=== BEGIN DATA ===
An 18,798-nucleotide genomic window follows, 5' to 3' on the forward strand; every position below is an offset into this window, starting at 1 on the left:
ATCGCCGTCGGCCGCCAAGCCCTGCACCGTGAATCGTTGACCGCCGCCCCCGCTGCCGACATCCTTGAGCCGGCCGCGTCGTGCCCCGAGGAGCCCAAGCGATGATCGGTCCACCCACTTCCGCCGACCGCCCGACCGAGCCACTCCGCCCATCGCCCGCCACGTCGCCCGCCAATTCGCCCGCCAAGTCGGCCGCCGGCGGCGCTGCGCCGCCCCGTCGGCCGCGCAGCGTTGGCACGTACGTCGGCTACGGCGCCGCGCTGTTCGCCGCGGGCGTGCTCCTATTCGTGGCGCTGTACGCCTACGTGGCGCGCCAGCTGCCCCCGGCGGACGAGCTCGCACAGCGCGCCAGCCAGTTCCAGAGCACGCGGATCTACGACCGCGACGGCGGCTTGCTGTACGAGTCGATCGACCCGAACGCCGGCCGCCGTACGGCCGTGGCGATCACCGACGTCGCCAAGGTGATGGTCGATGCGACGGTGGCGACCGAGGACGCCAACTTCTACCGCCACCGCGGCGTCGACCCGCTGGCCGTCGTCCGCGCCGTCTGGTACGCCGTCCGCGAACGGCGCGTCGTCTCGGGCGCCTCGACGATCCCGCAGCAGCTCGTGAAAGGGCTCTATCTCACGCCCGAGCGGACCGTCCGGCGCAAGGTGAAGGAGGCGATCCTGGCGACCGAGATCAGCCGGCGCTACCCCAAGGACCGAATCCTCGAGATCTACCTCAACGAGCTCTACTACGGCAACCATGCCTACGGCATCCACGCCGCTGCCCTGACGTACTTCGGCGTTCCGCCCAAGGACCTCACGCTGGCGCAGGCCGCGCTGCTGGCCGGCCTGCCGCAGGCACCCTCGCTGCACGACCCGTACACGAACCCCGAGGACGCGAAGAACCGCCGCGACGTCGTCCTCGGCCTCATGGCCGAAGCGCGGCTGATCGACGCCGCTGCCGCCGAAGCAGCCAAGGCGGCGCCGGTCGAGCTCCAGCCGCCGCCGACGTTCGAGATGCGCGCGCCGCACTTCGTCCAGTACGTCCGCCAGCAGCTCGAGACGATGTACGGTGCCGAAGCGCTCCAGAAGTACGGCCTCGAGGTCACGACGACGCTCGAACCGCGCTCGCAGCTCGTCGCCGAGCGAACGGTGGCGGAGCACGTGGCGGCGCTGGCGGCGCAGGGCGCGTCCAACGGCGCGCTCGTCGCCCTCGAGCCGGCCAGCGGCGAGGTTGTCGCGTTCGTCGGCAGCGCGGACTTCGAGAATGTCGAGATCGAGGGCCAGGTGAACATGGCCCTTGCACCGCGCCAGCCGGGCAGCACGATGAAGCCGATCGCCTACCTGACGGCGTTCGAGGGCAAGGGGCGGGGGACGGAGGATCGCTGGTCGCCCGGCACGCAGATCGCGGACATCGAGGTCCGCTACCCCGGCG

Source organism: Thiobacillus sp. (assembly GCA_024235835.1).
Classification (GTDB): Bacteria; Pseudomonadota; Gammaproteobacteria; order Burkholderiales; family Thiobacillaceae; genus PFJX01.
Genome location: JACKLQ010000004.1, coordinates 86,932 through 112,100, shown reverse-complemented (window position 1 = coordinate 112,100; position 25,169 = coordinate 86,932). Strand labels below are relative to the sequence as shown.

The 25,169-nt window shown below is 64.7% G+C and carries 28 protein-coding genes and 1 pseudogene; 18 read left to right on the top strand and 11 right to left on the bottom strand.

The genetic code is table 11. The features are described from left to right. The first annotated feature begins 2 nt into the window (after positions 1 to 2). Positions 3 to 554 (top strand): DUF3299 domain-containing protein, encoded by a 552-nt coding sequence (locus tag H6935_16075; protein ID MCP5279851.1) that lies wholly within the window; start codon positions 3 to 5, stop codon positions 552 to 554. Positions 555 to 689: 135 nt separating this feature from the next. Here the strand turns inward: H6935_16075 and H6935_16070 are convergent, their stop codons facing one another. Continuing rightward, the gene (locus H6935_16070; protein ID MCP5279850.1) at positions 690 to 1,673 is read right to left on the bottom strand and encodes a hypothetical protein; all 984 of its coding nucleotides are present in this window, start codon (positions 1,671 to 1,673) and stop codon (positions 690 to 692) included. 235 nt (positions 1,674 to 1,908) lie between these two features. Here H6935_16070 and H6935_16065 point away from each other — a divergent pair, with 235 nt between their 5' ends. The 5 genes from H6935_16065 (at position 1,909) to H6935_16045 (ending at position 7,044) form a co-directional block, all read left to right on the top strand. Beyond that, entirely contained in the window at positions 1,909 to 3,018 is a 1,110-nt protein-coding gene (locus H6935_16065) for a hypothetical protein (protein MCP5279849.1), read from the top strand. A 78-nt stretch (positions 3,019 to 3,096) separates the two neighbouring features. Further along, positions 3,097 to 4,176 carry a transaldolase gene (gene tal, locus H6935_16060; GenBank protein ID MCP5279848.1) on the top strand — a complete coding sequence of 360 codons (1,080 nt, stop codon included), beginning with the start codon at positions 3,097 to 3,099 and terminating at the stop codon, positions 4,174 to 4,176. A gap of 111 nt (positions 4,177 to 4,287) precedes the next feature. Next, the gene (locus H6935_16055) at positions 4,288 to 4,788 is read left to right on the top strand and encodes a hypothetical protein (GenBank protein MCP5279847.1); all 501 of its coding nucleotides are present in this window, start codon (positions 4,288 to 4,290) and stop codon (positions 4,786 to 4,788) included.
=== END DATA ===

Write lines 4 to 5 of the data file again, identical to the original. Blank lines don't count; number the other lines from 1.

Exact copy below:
Classification (GTDB): Bacteria; Pseudomonadota; Gammaproteobacteria; order Burkholderiales; family Thiobacillaceae; genus PFJX01.
Genome location: JACKLQ010000004.1, coordinates 86,932 through 112,100, shown reverse-complemented (window position 1 = coordinate 112,100; position 25,169 = coordinate 86,932). Strand labels below are relative to the sequence as shown.